Posted tagged ‘humour’

Ye old looke at naturalists!

22 August 2009

One comes across gems hidden amongst the deadly prose of scholarly tomes ; though no one could say that of  W.J. Holland‘s  popular “The butterfly book” published in 1902 meant for encouraging young American turn-of-the-century aurelians. This was discovered in one of his digressions as he liked to call them.

A naturalist on the prowl!

A naturalist on the prowl!


“I ve kep’ summer boarders for years, and allowed
I knowed all the sorts that there be;
But there come an old feller this season along,
That turned out a beater for me.
Whatever that feller was arter, I vow
I hain’t got the slightest idee.

“He had an old bait-net of thin, rotten stuff
That a minner could bite his way through;
But he never went fishin’ at least, in the way
That fishermen gen’ally do;
But he carried that bait-net wherever he went;
The handle was j’inted in two.

“And the bottles and boxes that chap fetched along!
Why, a doctor would never want more;
If they held pills and physic, he ‘d got full enough
To fit out a medicine-store.
And he ‘d got heaps of pins, dreffle lengthy and slim.
Allers droppin’ about on the floor.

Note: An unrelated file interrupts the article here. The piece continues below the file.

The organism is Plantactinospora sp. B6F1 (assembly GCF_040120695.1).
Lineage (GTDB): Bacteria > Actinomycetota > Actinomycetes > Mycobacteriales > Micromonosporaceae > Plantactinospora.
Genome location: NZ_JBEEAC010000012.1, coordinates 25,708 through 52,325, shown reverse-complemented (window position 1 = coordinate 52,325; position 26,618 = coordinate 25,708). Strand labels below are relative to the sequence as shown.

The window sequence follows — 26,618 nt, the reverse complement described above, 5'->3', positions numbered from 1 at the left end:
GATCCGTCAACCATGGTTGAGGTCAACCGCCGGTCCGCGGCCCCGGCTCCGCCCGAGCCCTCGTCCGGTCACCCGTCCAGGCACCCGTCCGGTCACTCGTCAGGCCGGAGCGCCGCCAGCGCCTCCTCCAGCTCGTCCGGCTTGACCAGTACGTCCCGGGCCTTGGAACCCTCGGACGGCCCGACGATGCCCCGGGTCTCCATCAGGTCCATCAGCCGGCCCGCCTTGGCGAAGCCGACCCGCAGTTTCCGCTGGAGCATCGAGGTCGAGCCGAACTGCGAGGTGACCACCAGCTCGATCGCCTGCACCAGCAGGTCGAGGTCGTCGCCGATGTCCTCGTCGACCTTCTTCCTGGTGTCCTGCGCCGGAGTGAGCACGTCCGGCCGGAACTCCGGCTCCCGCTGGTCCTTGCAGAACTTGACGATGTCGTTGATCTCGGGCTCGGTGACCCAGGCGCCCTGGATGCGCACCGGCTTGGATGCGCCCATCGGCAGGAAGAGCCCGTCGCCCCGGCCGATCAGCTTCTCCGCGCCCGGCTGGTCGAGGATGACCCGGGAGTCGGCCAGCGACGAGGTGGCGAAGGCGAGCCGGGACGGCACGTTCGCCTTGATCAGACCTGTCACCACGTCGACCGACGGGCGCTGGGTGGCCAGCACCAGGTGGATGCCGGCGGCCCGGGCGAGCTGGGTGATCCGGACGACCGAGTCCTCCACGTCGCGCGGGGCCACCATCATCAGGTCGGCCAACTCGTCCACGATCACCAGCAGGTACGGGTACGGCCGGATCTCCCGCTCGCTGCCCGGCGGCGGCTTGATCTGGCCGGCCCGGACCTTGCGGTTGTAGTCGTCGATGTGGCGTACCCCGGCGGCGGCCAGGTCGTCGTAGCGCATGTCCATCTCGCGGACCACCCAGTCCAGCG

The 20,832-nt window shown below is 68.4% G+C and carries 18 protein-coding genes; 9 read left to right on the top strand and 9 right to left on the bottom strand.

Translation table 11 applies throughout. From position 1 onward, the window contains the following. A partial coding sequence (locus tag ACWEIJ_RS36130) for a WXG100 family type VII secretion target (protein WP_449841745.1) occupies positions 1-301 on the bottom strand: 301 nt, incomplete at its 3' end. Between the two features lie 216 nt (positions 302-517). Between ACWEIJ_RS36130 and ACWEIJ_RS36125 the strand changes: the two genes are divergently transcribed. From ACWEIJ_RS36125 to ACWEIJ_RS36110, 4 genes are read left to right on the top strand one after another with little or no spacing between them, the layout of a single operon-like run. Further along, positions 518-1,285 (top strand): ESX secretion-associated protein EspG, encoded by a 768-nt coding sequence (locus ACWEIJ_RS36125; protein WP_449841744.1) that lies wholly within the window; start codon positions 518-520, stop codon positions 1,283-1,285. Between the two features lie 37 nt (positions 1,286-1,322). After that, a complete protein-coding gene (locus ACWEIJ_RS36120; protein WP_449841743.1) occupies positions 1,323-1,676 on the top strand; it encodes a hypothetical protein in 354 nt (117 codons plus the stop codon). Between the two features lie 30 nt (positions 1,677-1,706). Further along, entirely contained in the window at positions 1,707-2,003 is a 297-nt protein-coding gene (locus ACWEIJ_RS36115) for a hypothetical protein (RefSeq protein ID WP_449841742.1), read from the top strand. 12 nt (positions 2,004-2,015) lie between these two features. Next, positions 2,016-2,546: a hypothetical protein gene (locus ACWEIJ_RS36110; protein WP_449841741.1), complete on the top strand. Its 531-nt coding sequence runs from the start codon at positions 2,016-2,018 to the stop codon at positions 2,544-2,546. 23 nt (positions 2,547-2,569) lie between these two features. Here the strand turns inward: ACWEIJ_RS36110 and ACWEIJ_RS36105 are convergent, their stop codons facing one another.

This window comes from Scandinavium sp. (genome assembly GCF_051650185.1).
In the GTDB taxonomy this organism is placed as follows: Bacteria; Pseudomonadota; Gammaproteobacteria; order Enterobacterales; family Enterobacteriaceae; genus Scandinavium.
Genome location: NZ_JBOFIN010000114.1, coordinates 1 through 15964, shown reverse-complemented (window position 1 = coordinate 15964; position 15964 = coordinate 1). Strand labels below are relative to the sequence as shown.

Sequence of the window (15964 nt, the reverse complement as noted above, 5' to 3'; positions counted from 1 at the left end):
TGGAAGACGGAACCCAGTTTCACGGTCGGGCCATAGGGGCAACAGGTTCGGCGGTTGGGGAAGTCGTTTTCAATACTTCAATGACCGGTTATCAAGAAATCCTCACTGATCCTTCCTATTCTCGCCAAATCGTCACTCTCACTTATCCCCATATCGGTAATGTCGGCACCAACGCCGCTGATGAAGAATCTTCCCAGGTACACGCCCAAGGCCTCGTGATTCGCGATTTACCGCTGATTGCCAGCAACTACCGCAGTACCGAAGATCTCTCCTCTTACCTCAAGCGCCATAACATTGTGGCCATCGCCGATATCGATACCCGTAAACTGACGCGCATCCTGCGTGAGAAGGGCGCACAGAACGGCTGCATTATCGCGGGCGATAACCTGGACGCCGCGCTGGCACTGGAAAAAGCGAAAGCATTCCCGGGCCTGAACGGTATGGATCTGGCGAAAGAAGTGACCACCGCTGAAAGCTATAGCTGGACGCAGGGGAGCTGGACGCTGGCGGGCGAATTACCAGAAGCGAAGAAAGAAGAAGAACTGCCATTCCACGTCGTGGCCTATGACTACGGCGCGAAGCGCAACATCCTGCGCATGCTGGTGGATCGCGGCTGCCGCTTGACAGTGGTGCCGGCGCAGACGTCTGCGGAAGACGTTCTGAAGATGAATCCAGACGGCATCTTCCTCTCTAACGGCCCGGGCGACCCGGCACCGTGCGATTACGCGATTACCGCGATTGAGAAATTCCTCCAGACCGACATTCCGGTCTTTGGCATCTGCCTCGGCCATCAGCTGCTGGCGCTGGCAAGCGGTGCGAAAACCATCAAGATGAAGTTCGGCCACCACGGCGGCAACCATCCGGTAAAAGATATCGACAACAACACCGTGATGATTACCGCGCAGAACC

“Well, true as I live, that old feller just spent
His hull days in loafin’ about
And pickin’ up hoppers and roaches and flies
Not to use for his bait to ketch trout,
But to kill and stick pins in and squint at and all.
He was crazy ‘s a coot, th’ ain’t no doubt.

“He ‘d see a poor miller a-flyin’ along,
The commonest, every-day kind,
And he ‘d waddle on arter it, fat as he was,
And foller up softly behind,
Till he ‘d flop that-air bait-net right over its head,
And I ‘d laugh till nigh out of my mind.

“Why, he ‘d lay on the ground for an hour at a stretch
And scratch in the dirt like a hen;
He ‘d scrape all the bark off the bushes and trees,
And turn the stones over; and then
He ‘d peek under logs, or he ‘d pry into holes.
I ‘m glad there ain’t no more sech men.

“My wife see a box in his bedroom, one day,
Jest swarmin’ with live caterpillars;
He fed ’em on leaves off of all kinds of trees
The ellums and birches and willers;
And he ‘d got piles of boxes, chock-full to the top
With crickets and bees and moth-millers.

“I asked him, one time, what his business might be.
Of course, I fust made some apology.
He tried to explain, but such awful big words!
Sorto’ forren, outlandish, and collegey.
‘S near ‘s I can tell, ‘stead of enterin’ a trade,
He was tryin’ to jest enter mology.